Sorry kids, this is one of those lame blog posts where said blogger apologizes for being AWOL from their online perch. Blah blah blah, freelance writing for money takes up so much time, blah blah blah, holiday season, blah blah blah. You get the picture. Besides, if even freakin' David Bordwell* is entering the blogosphere, maybe the Cinecultist is now passe.
Promises, promises: More postings soon, including an end of the year top 10 that's been churning around in our film obsessive noggin.
*True Story: CC bought Bordwell and Thompson's Film Art book a total of three times during our cinema studies days, each time completing the course which required it, gleefully selling it back to the bookstore and then cursing his name when it showed up on the syllabus yet again.
This article in Variety today announcing that the totally brilliant English comedian/writer Jennifer Saunders (one of the minds behind Absolutely Fabulous!) will be producing two new series for BBC America inspired Cinecultist to click around on YouTube for classic French and Saunders episodes. We found the above Bergman parody which features Death asking for a Hob Nob. Ridiculously funny, you must admit.
By the way, CC has also had Ingmar Bergman on the brain lately because the documentary Bergman's Island will be screening at Film Forum starting tomorrow. Bergman is such a cute old coot reminiscing about his career from his home on Fårö Island. Did you know he was married 5 times, had 9 children and that sequence from Scenes From A Marriage where the husband comes home only to announce he's leaving his unsuspecting wife for another woman, Bergman really did that to wife number two? The film is quite a tribute to the amazing life of a true cinema artist.
Over the weekend Cinecultist did that rare thing in our obsessive movie-going lifestyle, we actually bought a ticket to see a film in the theaters. We'd missed the preview screenings of The History Boys and thought it might be worth a watch. If you ever go to the movies here in New York, or really any major American city these days, you know trying to get into a flick over the weekend can be tough sometimes, so CC bought ahead on Fandango.
Like a lot of online businesses these days, Fandango keeps track of all of your vital info, from your purchasing frequency to your favorite spending locations. In our account you can see all the movies CC's bought online over the last few years which is sort of a fun exercise in personal anthropology. Then today we got an email from those info trackers at Fandango asking CC to log on and rate The History Boys for a potential gift of up to $100. Our interest piqued, we clicked through the email to a log in page. Fandango wanted to know about our social habits and viewing preferences besides movies, to place in a public profile. We filed a bit of the most innocuous details about ourself and then proceeded to The History Boys page. We were asked to rate the movie on a scale of 1 to 5 (from Oh No! to Must Go!) and then fill in a review.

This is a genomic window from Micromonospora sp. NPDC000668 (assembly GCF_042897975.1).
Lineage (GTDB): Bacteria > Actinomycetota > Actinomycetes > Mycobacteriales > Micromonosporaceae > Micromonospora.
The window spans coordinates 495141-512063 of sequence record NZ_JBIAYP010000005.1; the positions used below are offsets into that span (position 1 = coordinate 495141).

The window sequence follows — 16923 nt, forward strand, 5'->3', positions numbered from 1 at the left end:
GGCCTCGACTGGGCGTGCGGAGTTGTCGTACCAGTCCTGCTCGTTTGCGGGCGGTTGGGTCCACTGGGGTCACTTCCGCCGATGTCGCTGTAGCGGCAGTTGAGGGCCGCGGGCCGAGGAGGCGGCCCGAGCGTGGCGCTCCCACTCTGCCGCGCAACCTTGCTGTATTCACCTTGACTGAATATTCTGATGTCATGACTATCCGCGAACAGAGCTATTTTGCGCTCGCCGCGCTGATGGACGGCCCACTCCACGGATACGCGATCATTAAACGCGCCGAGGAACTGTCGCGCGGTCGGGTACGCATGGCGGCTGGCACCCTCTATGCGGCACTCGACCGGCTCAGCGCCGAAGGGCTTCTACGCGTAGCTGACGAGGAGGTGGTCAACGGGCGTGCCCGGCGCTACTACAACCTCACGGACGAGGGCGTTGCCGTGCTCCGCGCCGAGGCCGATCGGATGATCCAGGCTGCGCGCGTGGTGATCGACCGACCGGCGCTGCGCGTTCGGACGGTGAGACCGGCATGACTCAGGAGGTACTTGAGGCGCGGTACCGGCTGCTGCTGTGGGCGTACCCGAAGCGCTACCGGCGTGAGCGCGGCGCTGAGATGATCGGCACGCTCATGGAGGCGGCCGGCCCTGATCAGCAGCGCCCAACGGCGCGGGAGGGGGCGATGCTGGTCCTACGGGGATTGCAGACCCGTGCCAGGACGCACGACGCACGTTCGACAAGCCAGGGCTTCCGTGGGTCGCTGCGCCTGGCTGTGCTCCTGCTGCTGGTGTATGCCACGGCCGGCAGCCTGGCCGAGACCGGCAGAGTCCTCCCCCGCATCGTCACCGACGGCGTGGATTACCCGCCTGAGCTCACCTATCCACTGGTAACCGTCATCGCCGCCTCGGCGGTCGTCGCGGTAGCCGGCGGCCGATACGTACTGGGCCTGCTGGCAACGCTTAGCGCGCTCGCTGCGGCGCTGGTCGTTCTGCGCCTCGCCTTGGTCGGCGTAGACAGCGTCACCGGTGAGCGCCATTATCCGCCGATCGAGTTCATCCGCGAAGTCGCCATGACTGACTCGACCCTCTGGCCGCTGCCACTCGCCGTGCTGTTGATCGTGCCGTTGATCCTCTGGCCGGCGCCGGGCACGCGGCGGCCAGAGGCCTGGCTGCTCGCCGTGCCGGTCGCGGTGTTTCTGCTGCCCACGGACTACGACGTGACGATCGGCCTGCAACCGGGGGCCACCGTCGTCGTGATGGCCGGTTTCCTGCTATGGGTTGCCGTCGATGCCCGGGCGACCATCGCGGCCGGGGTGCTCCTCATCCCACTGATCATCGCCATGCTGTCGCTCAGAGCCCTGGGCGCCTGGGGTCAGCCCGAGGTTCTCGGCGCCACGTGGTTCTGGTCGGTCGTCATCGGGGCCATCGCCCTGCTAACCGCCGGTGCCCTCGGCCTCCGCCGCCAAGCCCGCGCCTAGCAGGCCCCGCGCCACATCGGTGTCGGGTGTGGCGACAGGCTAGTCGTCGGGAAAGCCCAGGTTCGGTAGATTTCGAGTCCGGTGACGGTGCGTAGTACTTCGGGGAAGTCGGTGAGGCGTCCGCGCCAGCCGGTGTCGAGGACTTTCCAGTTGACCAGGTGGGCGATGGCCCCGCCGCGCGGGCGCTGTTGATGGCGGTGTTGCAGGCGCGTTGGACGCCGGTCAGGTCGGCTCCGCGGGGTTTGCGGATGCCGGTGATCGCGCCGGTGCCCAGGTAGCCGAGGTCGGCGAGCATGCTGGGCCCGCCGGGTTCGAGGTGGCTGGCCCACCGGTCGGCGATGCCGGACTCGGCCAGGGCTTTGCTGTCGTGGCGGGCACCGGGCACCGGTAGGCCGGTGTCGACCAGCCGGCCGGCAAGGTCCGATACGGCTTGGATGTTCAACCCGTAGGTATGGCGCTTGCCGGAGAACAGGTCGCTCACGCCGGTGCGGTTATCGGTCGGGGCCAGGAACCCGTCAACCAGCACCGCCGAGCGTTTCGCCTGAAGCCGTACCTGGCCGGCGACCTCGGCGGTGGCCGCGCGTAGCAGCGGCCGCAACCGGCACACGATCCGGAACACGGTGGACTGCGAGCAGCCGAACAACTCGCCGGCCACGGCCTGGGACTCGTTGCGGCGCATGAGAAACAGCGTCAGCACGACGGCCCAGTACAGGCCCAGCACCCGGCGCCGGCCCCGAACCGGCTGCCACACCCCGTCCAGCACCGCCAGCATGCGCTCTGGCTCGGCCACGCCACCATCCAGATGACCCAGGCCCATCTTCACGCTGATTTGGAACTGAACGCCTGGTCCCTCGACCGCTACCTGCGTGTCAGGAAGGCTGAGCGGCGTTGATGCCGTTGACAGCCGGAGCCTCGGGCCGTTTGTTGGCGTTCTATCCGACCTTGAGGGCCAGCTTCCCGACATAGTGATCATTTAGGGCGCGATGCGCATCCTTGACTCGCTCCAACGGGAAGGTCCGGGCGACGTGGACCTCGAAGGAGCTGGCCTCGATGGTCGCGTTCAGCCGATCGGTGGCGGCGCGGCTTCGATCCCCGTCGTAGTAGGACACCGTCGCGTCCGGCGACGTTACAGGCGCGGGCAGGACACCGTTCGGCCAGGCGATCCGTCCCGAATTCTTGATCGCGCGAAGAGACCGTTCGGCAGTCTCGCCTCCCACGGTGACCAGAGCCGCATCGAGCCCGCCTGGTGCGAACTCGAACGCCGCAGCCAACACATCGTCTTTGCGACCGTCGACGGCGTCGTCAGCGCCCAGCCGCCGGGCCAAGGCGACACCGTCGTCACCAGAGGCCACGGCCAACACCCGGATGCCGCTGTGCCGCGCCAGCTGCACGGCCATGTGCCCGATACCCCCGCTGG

This kind of thing always tickles the Cinecultist and makes us rub our hands in evil glee because when companies or publicists at advance movie screenings ask for our opinion, they really don't know what they're getting themselves into. For god's sake, CC has an advance degree in being an obnoxious movie goer! We've been trained in this field but some of its leaders.
Afterwards we tried to click back to see our review online, but it doesn't seem to be up quite yet. Maybe they have to approve the reviews first, make sure no one uses some crazy obscenities or gives a rave review of Deck the Halls. Anyhow, here was our opinion, just in case Fandango tries to censor our lukewarm response to the flick.
I'd read a certain amount about the award-winning play but hadn't seen it, so thought a film with the original cast would be the next best thing. However, I didn't think the reported energy and intensity from the stage production translated into a visual or gripping movie. While the acting was good, particularly Samuel Barnett, and the soundtrack of '80s hits were fun, the various monologues about learning, history and thinking for yourself didn't really come across as strongly as I would've expected. Only later when I was describing the film to friends, in particular the issues of homosexuality and relationship between teachers and students, did it come across as a more interesting film than while I was watching it. That very intangible quality of a movie to move from scene to scene with force is tough to quantify, and while I thought the History Boys was a good movie, it didn't have that "something" that could've made it great. Too bad.
After all of that work, of course it turned out that the $100 was towards discounted magazine subscriptions. Yick. If there's one thing CC doesn't need in our life is even more magazines filling up our tiny apartment. Advice to Fandango, use this user talk-back feature to award your clients with discounted concessions or a punch card towards free movies. That would be a good incentive. Also, CC sort of likes that idea that a community could grow on these movie ticket websites and movie lovers could dialogue or interface with each other on line. Any way for film fans to connect and argue seems like a good idea to Cinecultist.